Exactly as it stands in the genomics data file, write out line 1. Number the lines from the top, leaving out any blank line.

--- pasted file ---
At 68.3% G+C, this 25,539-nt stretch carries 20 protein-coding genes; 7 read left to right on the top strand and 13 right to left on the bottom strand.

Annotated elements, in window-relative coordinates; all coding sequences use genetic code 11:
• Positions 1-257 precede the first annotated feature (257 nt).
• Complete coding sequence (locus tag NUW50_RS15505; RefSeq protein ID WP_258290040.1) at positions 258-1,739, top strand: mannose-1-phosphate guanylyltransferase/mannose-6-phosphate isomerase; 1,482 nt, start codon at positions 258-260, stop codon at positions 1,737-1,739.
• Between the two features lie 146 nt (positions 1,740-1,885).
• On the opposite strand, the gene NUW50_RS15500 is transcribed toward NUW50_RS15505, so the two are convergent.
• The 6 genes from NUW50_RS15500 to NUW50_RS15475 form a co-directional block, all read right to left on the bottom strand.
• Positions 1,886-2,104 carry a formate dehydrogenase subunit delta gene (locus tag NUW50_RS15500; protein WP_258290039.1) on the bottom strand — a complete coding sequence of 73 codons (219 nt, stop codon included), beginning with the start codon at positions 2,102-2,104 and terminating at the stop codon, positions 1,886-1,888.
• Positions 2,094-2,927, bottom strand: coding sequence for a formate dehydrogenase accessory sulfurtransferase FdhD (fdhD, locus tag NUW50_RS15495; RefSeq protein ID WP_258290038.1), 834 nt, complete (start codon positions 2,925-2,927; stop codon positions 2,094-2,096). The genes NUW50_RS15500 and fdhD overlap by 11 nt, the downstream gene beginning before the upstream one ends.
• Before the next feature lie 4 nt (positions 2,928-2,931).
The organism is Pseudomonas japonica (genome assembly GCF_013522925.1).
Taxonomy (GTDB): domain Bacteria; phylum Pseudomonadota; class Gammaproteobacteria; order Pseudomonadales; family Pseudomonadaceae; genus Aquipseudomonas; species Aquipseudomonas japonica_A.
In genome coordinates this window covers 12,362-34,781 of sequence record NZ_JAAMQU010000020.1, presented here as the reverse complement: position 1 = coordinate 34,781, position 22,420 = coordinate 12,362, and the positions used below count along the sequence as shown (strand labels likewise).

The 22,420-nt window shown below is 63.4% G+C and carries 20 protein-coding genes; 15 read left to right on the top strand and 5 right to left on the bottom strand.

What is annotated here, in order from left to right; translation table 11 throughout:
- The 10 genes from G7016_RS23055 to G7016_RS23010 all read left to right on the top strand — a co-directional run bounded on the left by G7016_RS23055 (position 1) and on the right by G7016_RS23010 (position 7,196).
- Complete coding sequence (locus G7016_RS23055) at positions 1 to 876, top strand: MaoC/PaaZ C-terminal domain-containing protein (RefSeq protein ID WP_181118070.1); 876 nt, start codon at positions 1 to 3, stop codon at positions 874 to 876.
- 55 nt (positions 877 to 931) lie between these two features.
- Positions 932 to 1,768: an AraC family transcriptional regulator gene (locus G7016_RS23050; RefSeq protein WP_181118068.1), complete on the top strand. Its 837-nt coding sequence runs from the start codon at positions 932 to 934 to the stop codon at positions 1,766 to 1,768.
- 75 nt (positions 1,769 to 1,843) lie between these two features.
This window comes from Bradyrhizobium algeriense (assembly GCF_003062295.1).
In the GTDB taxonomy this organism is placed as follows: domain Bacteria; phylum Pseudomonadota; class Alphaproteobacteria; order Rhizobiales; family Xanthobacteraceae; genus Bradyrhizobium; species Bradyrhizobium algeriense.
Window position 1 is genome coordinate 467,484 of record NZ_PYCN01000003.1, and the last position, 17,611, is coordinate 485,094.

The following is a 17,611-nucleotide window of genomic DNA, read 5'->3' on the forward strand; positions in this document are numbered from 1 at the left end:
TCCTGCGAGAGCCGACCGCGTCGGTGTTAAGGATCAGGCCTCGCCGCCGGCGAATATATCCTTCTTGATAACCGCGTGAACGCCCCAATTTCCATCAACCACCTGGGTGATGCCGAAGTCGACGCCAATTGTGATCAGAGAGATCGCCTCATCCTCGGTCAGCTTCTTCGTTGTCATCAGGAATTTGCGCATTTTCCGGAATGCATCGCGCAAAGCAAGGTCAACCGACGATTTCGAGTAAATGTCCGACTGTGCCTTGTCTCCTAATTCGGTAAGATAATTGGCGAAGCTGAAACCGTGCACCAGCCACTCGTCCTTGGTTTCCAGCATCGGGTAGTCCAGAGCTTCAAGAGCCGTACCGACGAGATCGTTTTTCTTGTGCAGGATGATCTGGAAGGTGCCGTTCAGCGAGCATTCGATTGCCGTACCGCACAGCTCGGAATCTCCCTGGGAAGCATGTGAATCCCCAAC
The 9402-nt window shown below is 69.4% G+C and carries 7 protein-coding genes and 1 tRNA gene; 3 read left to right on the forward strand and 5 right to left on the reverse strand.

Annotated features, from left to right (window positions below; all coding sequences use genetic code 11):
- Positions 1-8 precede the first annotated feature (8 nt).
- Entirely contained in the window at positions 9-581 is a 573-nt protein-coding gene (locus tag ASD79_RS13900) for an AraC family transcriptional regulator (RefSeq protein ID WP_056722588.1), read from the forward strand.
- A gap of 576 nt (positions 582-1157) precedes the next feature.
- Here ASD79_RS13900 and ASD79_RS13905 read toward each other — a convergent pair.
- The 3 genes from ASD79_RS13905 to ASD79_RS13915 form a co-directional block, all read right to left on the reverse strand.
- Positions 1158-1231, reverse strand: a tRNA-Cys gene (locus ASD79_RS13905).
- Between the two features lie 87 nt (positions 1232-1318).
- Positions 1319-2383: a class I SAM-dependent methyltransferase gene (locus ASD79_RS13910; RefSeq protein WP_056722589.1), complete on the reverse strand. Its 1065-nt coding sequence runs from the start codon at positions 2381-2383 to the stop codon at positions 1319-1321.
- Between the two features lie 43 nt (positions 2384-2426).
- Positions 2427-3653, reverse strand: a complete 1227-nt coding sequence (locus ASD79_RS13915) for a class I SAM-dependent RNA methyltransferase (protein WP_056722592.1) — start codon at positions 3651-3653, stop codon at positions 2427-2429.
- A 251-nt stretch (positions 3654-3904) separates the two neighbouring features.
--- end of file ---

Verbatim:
At 68.3% G+C, this 25,539-nt stretch carries 20 protein-coding genes; 7 read left to right on the top strand and 13 right to left on the bottom strand.